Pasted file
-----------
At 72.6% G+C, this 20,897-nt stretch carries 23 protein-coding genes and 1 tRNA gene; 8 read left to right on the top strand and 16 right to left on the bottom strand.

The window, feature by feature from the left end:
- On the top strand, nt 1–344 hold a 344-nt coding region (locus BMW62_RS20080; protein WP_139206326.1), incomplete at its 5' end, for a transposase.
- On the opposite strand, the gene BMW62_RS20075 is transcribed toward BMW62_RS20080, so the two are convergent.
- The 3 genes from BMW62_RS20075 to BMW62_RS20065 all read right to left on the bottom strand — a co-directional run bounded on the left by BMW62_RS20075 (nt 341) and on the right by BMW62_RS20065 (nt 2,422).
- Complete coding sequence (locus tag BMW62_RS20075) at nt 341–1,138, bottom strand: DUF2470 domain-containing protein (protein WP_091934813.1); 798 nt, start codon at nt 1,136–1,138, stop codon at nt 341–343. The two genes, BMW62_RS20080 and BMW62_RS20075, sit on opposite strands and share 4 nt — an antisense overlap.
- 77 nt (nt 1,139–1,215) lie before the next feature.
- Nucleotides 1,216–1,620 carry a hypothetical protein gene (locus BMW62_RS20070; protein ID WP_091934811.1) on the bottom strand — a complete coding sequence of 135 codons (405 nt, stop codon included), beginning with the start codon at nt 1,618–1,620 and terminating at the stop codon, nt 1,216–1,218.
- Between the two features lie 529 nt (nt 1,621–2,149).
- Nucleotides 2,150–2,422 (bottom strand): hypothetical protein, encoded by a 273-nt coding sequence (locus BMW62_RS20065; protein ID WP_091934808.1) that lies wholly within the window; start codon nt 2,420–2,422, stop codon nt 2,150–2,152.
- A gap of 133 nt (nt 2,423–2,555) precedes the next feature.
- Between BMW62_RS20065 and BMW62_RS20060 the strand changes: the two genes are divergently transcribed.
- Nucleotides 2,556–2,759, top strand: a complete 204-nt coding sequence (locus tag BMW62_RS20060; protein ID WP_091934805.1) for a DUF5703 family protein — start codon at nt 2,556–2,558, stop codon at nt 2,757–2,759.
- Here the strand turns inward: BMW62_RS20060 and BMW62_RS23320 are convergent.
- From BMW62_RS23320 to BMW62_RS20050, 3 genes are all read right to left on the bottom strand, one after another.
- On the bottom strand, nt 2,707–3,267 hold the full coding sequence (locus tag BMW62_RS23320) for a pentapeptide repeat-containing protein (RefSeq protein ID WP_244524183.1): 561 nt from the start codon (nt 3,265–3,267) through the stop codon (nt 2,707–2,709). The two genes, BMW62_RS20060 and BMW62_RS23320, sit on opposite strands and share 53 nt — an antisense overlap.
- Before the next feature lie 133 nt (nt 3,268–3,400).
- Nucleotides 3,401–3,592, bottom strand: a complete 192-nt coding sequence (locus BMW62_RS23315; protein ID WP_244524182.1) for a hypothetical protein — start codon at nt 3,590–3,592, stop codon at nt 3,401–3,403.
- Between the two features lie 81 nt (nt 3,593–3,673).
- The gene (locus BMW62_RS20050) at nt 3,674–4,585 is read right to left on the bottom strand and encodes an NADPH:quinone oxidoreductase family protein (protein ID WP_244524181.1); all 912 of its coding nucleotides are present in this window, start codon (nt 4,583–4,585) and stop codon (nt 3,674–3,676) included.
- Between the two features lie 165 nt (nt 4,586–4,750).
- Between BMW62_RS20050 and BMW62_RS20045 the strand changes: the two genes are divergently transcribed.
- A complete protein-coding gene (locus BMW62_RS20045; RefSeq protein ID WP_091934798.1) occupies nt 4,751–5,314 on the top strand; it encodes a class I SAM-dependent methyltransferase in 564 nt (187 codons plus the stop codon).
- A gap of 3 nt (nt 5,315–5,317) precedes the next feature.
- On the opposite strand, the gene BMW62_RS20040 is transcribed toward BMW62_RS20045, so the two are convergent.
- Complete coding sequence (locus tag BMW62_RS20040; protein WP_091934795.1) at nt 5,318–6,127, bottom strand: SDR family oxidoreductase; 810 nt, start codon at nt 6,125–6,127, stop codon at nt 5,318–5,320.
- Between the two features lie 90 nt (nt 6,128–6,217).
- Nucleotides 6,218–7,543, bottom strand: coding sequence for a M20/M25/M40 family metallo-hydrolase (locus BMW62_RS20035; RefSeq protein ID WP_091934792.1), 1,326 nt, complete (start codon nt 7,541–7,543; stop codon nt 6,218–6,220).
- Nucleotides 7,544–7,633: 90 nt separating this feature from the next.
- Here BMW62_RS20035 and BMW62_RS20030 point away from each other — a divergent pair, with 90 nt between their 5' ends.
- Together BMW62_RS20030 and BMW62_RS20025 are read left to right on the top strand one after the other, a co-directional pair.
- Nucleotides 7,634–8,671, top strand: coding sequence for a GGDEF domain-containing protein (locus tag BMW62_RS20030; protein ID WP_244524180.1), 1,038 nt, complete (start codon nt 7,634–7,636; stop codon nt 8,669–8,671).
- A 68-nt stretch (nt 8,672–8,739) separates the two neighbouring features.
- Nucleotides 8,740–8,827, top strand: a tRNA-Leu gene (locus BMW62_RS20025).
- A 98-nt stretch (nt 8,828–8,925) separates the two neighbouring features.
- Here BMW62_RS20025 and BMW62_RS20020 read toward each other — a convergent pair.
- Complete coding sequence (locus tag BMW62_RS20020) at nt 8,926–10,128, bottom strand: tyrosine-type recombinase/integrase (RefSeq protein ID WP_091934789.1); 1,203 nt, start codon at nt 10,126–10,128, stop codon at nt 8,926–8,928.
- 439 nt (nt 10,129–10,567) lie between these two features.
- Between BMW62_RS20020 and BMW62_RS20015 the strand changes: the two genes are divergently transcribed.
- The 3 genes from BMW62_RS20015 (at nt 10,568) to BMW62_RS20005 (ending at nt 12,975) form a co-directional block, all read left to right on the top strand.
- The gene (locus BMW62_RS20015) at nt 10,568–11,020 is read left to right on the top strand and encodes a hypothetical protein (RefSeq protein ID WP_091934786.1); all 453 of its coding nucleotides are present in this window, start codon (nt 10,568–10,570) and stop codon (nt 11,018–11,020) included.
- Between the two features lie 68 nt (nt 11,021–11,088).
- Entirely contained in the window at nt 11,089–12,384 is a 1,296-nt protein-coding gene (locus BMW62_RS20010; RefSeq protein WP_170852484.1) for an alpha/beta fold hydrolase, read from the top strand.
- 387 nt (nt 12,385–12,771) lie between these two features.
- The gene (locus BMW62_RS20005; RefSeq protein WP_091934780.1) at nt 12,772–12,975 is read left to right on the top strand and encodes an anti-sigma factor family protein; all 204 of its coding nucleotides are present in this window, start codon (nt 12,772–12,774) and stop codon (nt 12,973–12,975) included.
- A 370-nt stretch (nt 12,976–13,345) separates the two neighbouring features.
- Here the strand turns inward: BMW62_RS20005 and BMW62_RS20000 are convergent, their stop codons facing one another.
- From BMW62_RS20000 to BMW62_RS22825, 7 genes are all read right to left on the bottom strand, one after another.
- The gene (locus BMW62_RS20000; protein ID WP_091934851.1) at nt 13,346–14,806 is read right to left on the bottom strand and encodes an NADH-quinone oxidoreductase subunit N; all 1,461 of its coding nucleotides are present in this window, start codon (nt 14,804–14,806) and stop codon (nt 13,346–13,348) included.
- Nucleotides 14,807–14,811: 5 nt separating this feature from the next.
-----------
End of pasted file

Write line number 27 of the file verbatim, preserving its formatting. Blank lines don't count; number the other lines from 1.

- Between the two features lie 90 nt (nt 6,128–6,217).